Poet-a-Day: Meet Maureen E. Doallas
Maureen E. Doallas is a tireless supporter of literature and the arts—celebrating, blogging about, and sharing with her wide audience, work and news from countless artists and writers. I’ve always been impressed by how authentically she carries out the lifestyle of literary citizenship. And she’s an impressive poet herself. So I’m thrilled to have her pantoum “Breath-Sound While Meditating” in How to Write a Form Poem.
Here are the first few stanzas to mesmerize and delight you; you can catch the rest in the book!
Breath-Sound While Meditating (excerpt)
The sea retracts its breath-sound,
gathering into itself the voice resisting.
Inhalation’s held within each Om.
Mist piles up as clouds. Zeus wheezes.
Gathering into itself, the voice, resisting
sea’s mouth, swallows noise. Undulating Oms
in the mist pile up in clouds. Zeus wheezes,
his cry an alarm and joyous and thin.
Sea’s mouth swallows noise. Undulating Oms,
lungs sound their hunger for air. In exhalation
his cry — an alarm and joyous and thin.
The becoming full in the letting go. It rains.
—Maureen E. Doallas
Tania Runyan (TR): Tell me a little about the origin story of “Breath-Sound While Meditating” and your decision to write it as a pantoum:
Maureen E. Doallas (MED): As I recall, Tweetspeak Poetry had made the pantoum a theme-of-the-month offering, and I decided to try the form again, not having used it since college. At the same time, I was practicing meditation (my practice is a bit more fitful now), and so began thinking about breathing control and breath sounds and then how the sea ebbs and flows, comes in and goes out, just as our lungs.
The movement of waves has a visual aspect as well as an aural aspect that I like, and so I decided on the “breathing” of the sea as my poem’s subject. Once I had my first line, I was off and running with this sense of the sea as alive and breathing, moving forward but also always going back, mimicking the steps in meditation. Everything worked surprisingly well, and I was happy with the result. I have to admit that most of the time when I write, I just write, or start with a line that has come to me; I don’t always have a subject until that first line. I very rarely “think out” the full scope of a poem, as I did with this pantoum, and many times, inexplicably, my poems write themselves. In fact, the poems I don’t “plan” seem to be my best.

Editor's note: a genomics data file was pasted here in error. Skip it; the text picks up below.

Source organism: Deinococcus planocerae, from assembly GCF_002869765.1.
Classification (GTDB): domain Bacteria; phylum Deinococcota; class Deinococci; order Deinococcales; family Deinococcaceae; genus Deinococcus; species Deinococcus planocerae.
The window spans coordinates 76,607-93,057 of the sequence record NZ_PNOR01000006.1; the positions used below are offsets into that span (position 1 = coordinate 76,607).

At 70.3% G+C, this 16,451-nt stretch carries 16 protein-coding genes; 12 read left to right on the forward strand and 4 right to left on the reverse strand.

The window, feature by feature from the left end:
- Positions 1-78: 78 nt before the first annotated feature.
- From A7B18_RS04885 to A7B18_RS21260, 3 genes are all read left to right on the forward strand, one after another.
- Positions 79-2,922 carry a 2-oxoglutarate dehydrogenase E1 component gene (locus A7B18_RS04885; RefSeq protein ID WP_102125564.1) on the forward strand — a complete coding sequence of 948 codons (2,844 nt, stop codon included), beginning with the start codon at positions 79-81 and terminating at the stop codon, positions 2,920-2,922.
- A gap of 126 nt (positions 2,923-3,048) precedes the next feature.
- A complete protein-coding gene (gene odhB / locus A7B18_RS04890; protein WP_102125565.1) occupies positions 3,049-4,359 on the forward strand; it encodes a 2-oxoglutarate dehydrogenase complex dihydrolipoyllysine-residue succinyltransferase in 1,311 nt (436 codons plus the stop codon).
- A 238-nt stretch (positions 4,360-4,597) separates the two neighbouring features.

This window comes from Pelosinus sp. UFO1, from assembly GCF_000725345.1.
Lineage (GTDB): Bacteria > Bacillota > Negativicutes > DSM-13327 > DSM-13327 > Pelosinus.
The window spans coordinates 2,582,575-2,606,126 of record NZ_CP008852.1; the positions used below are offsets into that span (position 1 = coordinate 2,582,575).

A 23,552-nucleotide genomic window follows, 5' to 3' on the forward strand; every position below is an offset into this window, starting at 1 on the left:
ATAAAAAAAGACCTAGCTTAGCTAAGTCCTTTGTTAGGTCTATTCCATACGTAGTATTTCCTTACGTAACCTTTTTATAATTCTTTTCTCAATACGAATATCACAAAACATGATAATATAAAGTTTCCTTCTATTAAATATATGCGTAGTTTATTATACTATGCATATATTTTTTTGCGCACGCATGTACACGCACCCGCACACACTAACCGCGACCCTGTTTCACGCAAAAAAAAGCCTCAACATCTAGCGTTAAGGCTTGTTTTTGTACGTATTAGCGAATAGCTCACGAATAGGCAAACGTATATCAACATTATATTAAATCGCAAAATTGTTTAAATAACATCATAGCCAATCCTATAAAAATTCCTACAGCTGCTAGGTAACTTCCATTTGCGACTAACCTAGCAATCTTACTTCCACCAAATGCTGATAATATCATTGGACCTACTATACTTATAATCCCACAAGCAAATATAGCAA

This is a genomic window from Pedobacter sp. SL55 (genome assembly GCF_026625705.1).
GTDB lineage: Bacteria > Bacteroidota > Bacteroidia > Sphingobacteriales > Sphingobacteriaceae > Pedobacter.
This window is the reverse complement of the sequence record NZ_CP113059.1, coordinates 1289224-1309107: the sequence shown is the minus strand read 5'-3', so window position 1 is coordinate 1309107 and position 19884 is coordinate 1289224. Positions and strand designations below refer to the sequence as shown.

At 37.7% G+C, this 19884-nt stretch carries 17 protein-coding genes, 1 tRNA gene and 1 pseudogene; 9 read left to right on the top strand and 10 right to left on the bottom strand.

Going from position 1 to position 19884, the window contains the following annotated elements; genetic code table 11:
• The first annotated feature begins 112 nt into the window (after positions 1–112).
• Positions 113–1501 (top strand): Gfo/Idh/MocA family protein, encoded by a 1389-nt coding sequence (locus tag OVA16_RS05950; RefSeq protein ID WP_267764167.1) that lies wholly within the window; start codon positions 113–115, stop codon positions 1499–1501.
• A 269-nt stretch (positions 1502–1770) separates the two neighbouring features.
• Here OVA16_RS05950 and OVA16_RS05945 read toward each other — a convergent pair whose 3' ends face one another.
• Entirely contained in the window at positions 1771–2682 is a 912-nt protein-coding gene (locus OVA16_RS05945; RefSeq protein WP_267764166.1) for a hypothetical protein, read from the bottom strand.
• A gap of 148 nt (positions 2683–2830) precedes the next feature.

I fell in love with this form after trying it again, and ended up writing at least a half-dozen pantoums over that theme month.
TR: What do you hope poets can learn from a book like How to Write a Form Poem?
MED: One of the things I think we all eventually learn is that it is only after you master the rules of an art that you can justify breaking them. That’s freeing. Writing according to form helps make us better poetry writers. It teaches us discipline with its requirements; shows us new ways to create poems with the qualities of image, sound, and other essential elements that give our listeners and readers delight; and enlarges our understanding of other cultures’ “tools of the trade.” By their examples, form poems help us think about how to think about poetry and its uses. They also, I believe, give us opportunities to experiment with what we write about and how we write it.
The better we understand the latter, the more fun we can have writing poetry.
About Maureen E. Doallas
Maureen E. Doallas has published poems in Poets Reading the News, Rattle Poets Respond, Every Day Poems, Broadsided Press, Silver Birch Press, Escape Into Life, The Found Poetry Review, and other online and print periodicals. Her work has been anthologized most recently in The Dreamers Anthology, A Constellation of Kisses, Is It Hot In Here, Or Is It Just Me?, and Alice in Wonderland Anthology. Her debut poetry collection is Neruda’s Memoirs. Doallas is the editor of the Artist Watch column for the international online arts magazine Escape Into Life.
Photo by Joe Hayhurst, Creative Commons, via Flickr. Post by Tania Runyan.
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